In an official decree, Greece’s Ministry of Development has announced fines of €1 million each on Unilever and Procter & Gamble. The penalties were imposed due to the violation of gross margin cap regulations spanning over one hundred product codes. These include various goods such as detergents, household cleaners, and personal hygiene products.
The fines follow an initiative undertaken by Minister Kostas Skrekas to confront the persistent challenge of inflation within the country. Investigations into five other multinational corporations in the food industry are nearing completion, Greek media report.
Unilever’s Response to Greece’s Fine
Unilever has formally contested Greece’s imposed €1 million fine, objecting to the method employed for its computation. Disputing the verdict’s provisional nature, the company has expressed intentions to appeal to the Council of State. Unilever argued that most production costs didn’t affect consumers, impacting profits negatively. However, the ministry swiftly dismissed the company’s objection within three hours of their five-day response time.
Issuing a statement, Unilever expressed discontent with the fine calculation, pledging to join the “permanent price reduction” initiative. The initiative will cover more than eighty product codes, offering reductions of five percent or more for at least six months.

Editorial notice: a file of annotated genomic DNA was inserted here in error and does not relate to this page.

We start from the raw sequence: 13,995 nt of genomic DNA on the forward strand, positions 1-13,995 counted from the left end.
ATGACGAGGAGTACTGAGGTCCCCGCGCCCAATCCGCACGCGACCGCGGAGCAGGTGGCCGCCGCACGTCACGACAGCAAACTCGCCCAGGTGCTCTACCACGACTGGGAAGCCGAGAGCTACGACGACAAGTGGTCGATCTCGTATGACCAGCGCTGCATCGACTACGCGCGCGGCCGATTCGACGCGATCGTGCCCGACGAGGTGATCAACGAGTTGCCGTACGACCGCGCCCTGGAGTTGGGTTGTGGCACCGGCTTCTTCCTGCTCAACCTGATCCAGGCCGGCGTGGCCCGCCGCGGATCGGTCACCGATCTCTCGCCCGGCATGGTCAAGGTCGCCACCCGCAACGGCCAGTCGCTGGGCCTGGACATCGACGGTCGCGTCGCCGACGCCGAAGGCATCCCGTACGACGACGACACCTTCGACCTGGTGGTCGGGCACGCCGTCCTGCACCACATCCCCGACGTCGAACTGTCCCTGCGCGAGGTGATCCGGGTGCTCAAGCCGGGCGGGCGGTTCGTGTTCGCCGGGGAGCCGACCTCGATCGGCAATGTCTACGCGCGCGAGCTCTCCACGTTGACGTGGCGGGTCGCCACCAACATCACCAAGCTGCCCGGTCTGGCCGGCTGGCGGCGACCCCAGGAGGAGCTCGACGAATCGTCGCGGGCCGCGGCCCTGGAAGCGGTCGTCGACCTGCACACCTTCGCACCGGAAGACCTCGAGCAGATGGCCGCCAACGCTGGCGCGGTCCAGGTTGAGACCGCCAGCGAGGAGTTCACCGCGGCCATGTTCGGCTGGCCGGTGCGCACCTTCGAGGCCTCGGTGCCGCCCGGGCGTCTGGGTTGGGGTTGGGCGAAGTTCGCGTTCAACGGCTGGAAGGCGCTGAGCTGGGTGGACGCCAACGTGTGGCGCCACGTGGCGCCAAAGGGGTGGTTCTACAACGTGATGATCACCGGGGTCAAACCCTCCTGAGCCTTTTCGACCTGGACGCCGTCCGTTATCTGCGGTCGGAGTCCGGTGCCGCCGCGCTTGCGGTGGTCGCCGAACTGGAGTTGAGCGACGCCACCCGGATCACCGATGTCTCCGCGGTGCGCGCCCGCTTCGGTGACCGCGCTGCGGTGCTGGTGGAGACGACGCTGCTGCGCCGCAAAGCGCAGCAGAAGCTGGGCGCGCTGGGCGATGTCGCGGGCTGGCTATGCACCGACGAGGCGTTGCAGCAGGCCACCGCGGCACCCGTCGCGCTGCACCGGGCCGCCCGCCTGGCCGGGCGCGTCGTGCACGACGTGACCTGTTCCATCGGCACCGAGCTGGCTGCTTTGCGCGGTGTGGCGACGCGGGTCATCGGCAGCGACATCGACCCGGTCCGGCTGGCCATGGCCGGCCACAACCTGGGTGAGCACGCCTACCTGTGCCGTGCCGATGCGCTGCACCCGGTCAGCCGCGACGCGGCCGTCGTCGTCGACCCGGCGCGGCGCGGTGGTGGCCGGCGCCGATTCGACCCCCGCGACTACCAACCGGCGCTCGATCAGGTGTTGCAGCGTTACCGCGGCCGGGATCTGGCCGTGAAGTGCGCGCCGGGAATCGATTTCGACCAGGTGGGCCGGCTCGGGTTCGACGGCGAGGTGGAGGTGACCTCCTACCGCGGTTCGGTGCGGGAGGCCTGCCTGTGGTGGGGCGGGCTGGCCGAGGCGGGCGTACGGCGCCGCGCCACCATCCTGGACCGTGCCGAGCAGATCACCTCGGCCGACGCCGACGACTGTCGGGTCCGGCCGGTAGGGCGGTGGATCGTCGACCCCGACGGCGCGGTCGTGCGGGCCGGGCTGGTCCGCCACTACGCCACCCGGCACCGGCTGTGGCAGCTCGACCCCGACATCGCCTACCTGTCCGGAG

Company insiders have questioned the provisional nature of the decision, citing a disparity in response time provided to Unilever compared to that of another multinational entity. According to Greek media, other multinationals may appeal to the Council of State, indicating dissatisfaction with operations in Greece. There have also reportedly been warnings about a potential withdrawal of investment from the country.
Skyrocketed Prices for Olive Oil
One of the main products affected by the recent rapid increase in price was olive oil. The increase has turned it into a luxury item, with wholesale prices at around €8.40 per liter. This surge is due to decreased production in various Mediterranean countries, particularly in Spain, Greece, and Italy.
Reasons behind the rise reportedly include high VAT, adverse weather conditions, high production costs, and profiteering. Greek authorities were criticized for failing to anticipate the production decline, unlike Turkey, which restricted exports.
The International Olive Council highlights Greece and Italy as the second and third largest producers, respectively. Spain’s production plummeted by over fifty percent due to drought and heat.
Consequently, prices soared to €8.45 per kg, leading some Greek supermarkets to employ security measures against theft. Argophilia reported incidents of olive oil theft in Cretan villages, amounting to hundreds of liters in just twenty-four hours. Thieves are motivated by the high value of olive oil, often attempting to sell it as their own.